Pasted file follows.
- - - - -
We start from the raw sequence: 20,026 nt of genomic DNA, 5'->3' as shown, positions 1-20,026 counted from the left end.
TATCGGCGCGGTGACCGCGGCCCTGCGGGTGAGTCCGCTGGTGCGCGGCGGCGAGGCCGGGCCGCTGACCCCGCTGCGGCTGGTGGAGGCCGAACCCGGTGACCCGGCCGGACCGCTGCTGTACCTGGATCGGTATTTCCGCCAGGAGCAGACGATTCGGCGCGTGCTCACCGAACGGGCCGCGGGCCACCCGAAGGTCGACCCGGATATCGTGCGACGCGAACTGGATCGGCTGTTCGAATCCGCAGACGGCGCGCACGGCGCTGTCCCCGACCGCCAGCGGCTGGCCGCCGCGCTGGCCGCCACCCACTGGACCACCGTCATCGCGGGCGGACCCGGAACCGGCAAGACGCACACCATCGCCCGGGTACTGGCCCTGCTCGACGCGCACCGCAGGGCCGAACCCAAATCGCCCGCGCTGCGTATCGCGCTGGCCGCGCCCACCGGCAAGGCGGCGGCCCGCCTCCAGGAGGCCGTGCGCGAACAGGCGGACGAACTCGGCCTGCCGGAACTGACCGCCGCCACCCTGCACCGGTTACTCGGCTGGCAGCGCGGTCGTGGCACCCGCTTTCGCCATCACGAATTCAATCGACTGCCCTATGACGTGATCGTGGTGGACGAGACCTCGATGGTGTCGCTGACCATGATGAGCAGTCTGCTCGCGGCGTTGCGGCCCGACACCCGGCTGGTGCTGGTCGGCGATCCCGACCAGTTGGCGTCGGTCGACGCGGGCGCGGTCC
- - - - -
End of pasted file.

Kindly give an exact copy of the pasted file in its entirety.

We start from the raw sequence: 20,026 nt of genomic DNA, 5'->3' as shown, positions 1-20,026 counted from the left end.
TATCGGCGCGGTGACCGCGGCCCTGCGGGTGAGTCCGCTGGTGCGCGGCGGCGAGGCCGGGCCGCTGACCCCGCTGCGGCTGGTGGAGGCCGAACCCGGTGACCCGGCCGGACCGCTGCTGTACCTGGATCGGTATTTCCGCCAGGAGCAGACGATTCGGCGCGTGCTCACCGAACGGGCCGCGGGCCACCCGAAGGTCGACCCGGATATCGTGCGACGCGAACTGGATCGGCTGTTCGAATCCGCAGACGGCGCGCACGGCGCTGTCCCCGACCGCCAGCGGCTGGCCGCCGCGCTGGCCGCCACCCACTGGACCACCGTCATCGCGGGCGGACCCGGAACCGGCAAGACGCACACCATCGCCCGGGTACTGGCCCTGCTCGACGCGCACCGCAGGGCCGAACCCAAATCGCCCGCGCTGCGTATCGCGCTGGCCGCGCCCACCGGCAAGGCGGCGGCCCGCCTCCAGGAGGCCGTGCGCGAACAGGCGGACGAACTCGGCCTGCCGGAACTGACCGCCGCCACCCTGCACCGGTTACTCGGCTGGCAGCGCGGTCGTGGCACCCGCTTTCGCCATCACGAATTCAATCGACTGCCCTATGACGTGATCGTGGTGGACGAGACCTCGATGGTGTCGCTGACCATGATGAGCAGTCTGCTCGCGGCGTTGCGGCCCGACACCCGGCTGGTGCTGGTCGGCGATCCCGACCAGTTGGCGTCGGTCGACGCGGGCGCGGTCC